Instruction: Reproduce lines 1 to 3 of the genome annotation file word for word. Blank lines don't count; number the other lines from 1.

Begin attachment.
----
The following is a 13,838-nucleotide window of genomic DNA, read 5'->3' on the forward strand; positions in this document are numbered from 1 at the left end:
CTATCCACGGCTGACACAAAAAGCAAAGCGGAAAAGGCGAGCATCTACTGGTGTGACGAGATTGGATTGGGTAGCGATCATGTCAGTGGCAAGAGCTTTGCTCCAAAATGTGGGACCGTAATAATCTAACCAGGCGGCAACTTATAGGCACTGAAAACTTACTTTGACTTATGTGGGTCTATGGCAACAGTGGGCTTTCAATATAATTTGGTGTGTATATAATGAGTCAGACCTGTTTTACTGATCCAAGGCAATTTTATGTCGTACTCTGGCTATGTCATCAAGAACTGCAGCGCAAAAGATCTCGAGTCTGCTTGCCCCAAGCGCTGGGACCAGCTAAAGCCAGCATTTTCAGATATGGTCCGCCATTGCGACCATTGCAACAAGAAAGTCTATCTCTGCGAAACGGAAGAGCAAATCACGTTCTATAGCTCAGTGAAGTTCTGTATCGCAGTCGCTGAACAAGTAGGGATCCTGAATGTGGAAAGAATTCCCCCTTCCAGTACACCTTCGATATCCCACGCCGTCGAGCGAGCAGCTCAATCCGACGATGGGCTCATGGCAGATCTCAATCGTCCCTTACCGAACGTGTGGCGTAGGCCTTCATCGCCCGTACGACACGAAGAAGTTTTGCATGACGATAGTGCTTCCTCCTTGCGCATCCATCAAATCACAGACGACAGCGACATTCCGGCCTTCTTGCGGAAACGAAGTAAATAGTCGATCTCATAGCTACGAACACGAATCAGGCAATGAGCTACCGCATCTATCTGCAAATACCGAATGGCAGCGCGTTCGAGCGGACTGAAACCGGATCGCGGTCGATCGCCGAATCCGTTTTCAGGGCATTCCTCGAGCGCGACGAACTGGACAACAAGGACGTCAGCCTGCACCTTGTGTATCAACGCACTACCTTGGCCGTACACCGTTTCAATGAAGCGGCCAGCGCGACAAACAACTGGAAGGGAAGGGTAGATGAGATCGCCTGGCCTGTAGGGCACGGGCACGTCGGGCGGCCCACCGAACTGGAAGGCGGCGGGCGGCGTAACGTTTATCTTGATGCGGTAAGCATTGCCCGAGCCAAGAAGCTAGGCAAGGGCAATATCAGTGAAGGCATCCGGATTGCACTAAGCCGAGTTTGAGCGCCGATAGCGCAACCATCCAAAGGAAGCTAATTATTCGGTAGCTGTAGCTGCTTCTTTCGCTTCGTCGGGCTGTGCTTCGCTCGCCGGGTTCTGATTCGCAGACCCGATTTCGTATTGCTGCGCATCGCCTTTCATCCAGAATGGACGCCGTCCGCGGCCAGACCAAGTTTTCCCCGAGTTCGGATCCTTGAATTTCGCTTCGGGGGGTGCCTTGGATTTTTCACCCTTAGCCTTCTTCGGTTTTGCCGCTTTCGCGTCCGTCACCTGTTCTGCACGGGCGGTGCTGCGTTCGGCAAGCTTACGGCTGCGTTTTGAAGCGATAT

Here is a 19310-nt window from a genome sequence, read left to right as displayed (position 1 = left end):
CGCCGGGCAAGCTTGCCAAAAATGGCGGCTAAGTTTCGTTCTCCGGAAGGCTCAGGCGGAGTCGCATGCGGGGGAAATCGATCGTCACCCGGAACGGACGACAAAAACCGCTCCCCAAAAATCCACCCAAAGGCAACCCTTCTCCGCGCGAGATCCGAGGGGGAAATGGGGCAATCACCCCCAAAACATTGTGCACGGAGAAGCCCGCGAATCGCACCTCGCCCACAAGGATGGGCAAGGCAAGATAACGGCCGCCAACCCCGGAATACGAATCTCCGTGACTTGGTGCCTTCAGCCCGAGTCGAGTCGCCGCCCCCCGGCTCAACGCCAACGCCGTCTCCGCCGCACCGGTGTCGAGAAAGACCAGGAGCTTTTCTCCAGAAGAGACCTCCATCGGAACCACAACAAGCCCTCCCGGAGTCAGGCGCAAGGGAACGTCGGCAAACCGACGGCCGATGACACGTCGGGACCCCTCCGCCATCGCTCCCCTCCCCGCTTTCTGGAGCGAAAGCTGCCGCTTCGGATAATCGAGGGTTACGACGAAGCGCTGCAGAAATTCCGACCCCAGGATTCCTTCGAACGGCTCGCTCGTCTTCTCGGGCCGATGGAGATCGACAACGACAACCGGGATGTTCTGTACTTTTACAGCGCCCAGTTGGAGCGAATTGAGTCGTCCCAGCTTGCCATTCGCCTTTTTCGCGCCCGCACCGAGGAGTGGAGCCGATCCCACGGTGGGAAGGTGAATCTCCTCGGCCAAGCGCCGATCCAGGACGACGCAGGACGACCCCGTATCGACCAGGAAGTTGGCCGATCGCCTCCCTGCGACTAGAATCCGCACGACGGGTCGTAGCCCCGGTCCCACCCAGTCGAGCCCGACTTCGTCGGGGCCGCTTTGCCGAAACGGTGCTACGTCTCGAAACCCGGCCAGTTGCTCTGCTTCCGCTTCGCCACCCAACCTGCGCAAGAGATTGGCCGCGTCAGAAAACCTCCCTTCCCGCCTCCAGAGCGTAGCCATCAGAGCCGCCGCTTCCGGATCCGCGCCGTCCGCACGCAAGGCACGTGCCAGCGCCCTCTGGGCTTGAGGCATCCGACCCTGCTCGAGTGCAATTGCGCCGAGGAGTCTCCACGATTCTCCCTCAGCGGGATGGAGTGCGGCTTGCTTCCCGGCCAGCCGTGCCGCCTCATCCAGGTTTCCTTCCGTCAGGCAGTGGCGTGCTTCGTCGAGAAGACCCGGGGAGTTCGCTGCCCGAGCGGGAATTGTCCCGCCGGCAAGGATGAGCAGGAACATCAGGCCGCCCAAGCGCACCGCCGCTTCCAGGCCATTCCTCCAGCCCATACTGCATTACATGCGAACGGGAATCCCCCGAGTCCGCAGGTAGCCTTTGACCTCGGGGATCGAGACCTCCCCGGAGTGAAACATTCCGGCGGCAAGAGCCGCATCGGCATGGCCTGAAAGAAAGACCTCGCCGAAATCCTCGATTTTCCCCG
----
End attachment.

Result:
The following is a 13,838-nucleotide window of genomic DNA, read 5'->3' on the forward strand; positions in this document are numbered from 1 at the left end:
CTATCCACGGCTGACACAAAAAGCAAAGCGGAAAAGGCGAGCATCTACTGGTGTGACGAGATTGGATTGGGTAGCGATCATGTCAGTGGCAAGAGCTTTGCTCCAAAATGTGGGACCGTAATAATCTAACCAGGCGGCAACTTATAGGCACTGAAAACTTACTTTGACTTATGTGGGTCTATGGCAACAGTGGGCTTTCAATATAATTTGGTGTGTATATAATGAGTCAGACCTGTTTTACTGATCCAAGGCAATTTTATGTCGTACTCTGGCTATGTCATCAAGAACTGCAGCGCAAAAGATCTCGAGTCTGCTTGCCCCAAGCGCTGGGACCAGCTAAAGCCAGCATTTTCAGATATGGTCCGCCATTGCGACCATTGCAACAAGAAAGTCTATCTCTGCGAAACGGAAGAGCAAATCACGTTCTATAGCTCAGTGAAGTTCTGTATCGCAGTCGCTGAACAAGTAGGGATCCTGAATGTGGAAAGAATTCCCCCTTCCAGTACACCTTCGATATCCCACGCCGTCGAGCGAGCAGCTCAATCCGACGATGGGCTCATGGCAGATCTCAATCGTCCCTTACCGAACGTGTGGCGTAGGCCTTCATCGCCCGTACGACACGAAGAAGTTTTGCATGACGATAGTGCTTCCTCCTTGCGCATCCATCAAATCACAGACGACAGCGACATTCCGGCCTTCTTGCGGAAACGAAGTAAATAGTCGATCTCATAGCTACGAACACGAATCAGGCAATGAGCTACCGCATCTATCTGCAAATACCGAATGGCAGCGCGTTCGAGCGGACTGAAACCGGATCGCGGTCGATCGCCGAATCCGTTTTCAGGGCATTCCTCGAGCGCGACGAACTGGACAACAAGGACGTCAGCCTGCACCTTGTGTATCAACGCACTACCTTGGCCGTACACCGTTTCAATGAAGCGGCCAGCGCGACAAACAACTGGAAGGGAAGGGTAGATGAGATCGCCTGGCCTGTAGGGCACGGGCACGTCGGGCGGCCCACCGAACTGGAAGGCGGCGGGCGGCGTAACGTTTATCTTGATGCGGTAAGCATTGCCCGAGCCAAGAAGCTAGGCAAGGGCAATATCAGTGAAGGCATCCGGATTGCACTAAGCCGAGTTTGAGCGCCGATAGCGCAACCATCCAAAGGAAGCTAATTATTCGGTAGCTGTAGCTGCTTCTTTCGCTTCGTCGGGCTGTGCTTCGCTCGCCGGGTTCTGATTCGCAGACCCGATTTCGTATTGCTGCGCATCGCCTTTCATCCAGAATGGACGCCGTCCGCGGCCAGACCAAGTTTTCCCCGAGTTCGGATCCTTGAATTTCGCTTCGGGGGGTGCCTTGGATTTTTCACCCTTAGCCTTCTTCGGTTTTGCCGCTTTCGCGTCCGTCACCTGTTCTGCACGGGCGGTGCTGCGTTCGGCAAGCTTACGGCTGCGTTTTGAAGCGATAT

Here is a 19310-nt window from a genome sequence, read left to right as displayed (position 1 = left end):